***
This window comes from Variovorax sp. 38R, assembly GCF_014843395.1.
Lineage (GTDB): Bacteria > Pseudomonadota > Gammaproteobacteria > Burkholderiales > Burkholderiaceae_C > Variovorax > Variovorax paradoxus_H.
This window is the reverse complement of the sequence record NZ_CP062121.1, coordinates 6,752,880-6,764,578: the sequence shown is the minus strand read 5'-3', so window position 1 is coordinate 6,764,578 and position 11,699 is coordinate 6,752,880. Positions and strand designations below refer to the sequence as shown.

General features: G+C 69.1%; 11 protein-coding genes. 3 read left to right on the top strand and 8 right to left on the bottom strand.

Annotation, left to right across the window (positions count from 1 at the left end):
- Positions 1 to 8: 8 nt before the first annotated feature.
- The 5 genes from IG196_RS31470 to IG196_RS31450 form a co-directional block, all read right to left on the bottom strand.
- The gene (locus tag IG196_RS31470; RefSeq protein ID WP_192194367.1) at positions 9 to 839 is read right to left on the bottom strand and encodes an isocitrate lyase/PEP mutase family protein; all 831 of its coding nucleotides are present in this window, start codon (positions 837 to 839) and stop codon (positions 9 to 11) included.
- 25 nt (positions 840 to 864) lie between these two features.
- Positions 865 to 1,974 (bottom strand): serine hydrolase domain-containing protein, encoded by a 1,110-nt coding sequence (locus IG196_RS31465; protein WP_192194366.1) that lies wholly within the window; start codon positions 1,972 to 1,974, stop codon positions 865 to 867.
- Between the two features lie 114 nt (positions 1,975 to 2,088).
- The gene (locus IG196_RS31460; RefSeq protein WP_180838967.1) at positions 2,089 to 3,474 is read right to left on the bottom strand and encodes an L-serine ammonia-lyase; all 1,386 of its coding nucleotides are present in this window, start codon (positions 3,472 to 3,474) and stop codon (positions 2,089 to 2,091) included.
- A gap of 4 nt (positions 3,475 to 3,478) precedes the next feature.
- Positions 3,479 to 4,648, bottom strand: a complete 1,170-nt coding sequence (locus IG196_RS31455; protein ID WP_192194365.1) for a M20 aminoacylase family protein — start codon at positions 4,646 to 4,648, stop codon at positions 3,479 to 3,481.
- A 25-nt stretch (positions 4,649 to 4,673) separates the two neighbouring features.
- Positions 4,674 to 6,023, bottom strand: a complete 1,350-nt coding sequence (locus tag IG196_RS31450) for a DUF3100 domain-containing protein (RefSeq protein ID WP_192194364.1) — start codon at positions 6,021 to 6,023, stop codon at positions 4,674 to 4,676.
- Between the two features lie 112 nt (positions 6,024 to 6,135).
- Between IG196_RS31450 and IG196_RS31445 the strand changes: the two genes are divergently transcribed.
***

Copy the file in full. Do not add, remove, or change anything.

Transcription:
This window comes from Variovorax sp. 38R, assembly GCF_014843395.1.
Lineage (GTDB): Bacteria > Pseudomonadota > Gammaproteobacteria > Burkholderiales > Burkholderiaceae_C > Variovorax > Variovorax paradoxus_H.
This window is the reverse complement of the sequence record NZ_CP062121.1, coordinates 6,752,880-6,764,578: the sequence shown is the minus strand read 5'-3', so window position 1 is coordinate 6,764,578 and position 11,699 is coordinate 6,752,880. Positions and strand designations below refer to the sequence as shown.

General features: G+C 69.1%; 11 protein-coding genes. 3 read left to right on the top strand and 8 right to left on the bottom strand.

Annotation, left to right across the window (positions count from 1 at the left end):
- Positions 1 to 8: 8 nt before the first annotated feature.
- The 5 genes from IG196_RS31470 to IG196_RS31450 form a co-directional block, all read right to left on the bottom strand.
- The gene (locus tag IG196_RS31470; RefSeq protein ID WP_192194367.1) at positions 9 to 839 is read right to left on the bottom strand and encodes an isocitrate lyase/PEP mutase family protein; all 831 of its coding nucleotides are present in this window, start codon (positions 837 to 839) and stop codon (positions 9 to 11) included.
- 25 nt (positions 840 to 864) lie between these two features.
- Positions 865 to 1,974 (bottom strand): serine hydrolase domain-containing protein, encoded by a 1,110-nt coding sequence (locus IG196_RS31465; protein WP_192194366.1) that lies wholly within the window; start codon positions 1,972 to 1,974, stop codon positions 865 to 867.
- Between the two features lie 114 nt (positions 1,975 to 2,088).
- The gene (locus IG196_RS31460; RefSeq protein WP_180838967.1) at positions 2,089 to 3,474 is read right to left on the bottom strand and encodes an L-serine ammonia-lyase; all 1,386 of its coding nucleotides are present in this window, start codon (positions 3,472 to 3,474) and stop codon (positions 2,089 to 2,091) included.
- A gap of 4 nt (positions 3,475 to 3,478) precedes the next feature.
- Positions 3,479 to 4,648, bottom strand: a complete 1,170-nt coding sequence (locus IG196_RS31455; protein ID WP_192194365.1) for a M20 aminoacylase family protein — start codon at positions 4,646 to 4,648, stop codon at positions 3,479 to 3,481.
- A 25-nt stretch (positions 4,649 to 4,673) separates the two neighbouring features.
- Positions 4,674 to 6,023, bottom strand: a complete 1,350-nt coding sequence (locus tag IG196_RS31450) for a DUF3100 domain-containing protein (RefSeq protein ID WP_192194364.1) — start codon at positions 6,021 to 6,023, stop codon at positions 4,674 to 4,676.
- Between the two features lie 112 nt (positions 6,024 to 6,135).
- Between IG196_RS31450 and IG196_RS31445 the strand changes: the two genes are divergently transcribed.